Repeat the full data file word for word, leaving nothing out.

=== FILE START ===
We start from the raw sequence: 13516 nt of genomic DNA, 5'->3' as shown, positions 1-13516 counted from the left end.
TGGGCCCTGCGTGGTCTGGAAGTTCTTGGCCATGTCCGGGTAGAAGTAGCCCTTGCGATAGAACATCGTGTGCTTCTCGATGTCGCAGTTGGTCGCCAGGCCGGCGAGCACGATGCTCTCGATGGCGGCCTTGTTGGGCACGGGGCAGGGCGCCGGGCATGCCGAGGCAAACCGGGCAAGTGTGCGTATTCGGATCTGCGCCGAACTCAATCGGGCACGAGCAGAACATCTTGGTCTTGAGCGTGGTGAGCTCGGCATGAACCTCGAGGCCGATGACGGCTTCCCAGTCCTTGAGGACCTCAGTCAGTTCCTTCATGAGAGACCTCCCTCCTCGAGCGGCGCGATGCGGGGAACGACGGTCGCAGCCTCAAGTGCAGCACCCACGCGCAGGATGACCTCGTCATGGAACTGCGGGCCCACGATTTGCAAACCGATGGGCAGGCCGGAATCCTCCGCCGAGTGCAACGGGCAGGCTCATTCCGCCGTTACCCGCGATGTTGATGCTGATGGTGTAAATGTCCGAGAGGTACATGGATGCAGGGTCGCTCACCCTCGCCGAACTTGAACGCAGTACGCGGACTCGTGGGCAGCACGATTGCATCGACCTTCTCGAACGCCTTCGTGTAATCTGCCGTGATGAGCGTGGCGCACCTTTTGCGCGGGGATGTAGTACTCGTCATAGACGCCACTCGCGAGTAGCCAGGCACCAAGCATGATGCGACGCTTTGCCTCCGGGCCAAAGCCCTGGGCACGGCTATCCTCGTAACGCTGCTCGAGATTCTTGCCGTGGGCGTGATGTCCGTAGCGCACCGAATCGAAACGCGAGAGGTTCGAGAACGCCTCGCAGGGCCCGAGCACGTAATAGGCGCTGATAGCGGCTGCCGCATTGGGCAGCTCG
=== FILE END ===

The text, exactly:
We start from the raw sequence: 13516 nt of genomic DNA, 5'->3' as shown, positions 1-13516 counted from the left end.
TGGGCCCTGCGTGGTCTGGAAGTTCTTGGCCATGTCCGGGTAGAAGTAGCCCTTGCGATAGAACATCGTGTGCTTCTCGATGTCGCAGTTGGTCGCCAGGCCGGCGAGCACGATGCTCTCGATGGCGGCCTTGTTGGGCACGGGGCAGGGCGCCGGGCATGCCGAGGCAAACCGGGCAAGTGTGCGTATTCGGATCTGCGCCGAACTCAATCGGGCACGAGCAGAACATCTTGGTCTTGAGCGTGGTGAGCTCGGCATGAACCTCGAGGCCGATGACGGCTTCCCAGTCCTTGAGGACCTCAGTCAGTTCCTTCATGAGAGACCTCCCTCCTCGAGCGGCGCGATGCGGGGAACGACGGTCGCAGCCTCAAGTGCAGCACCCACGCGCAGGATGACCTCGTCATGGAACTGCGGGCCCACGATTTGCAAACCGATGGGCAGGCCGGAATCCTCCGCCGAGTGCAACGGGCAGGCTCATTCCGCCGTTACCCGCGATGTTGATGCTGATGGTGTAAATGTCCGAGAGGTACATGGATGCAGGGTCGCTCACCCTCGCCGAACTTGAACGCAGTACGCGGACTCGTGGGCAGCACGATTGCATCGACCTTCTCGAACGCCTTCGTGTAATCTGCCGTGATGAGCGTGGCGCACCTTTTGCGCGGGGATGTAGTACTCGTCATAGACGCCACTCGCGAGTAGCCAGGCACCAAGCATGATGCGACGCTTTGCCTCCGGGCCAAAGCCCTGGGCACGGCTATCCTCGTAACGCTGCTCGAGATTCTTGCCGTGGGCGTGATGTCCGTAGCGCACCGAATCGAAACGCGAGAGGTTCGAGAACGCCTCGCAGGGCCCGAGCACGTAATAGGCGCTGATAGCGGCTGCCGCATTGGGCAGCTCG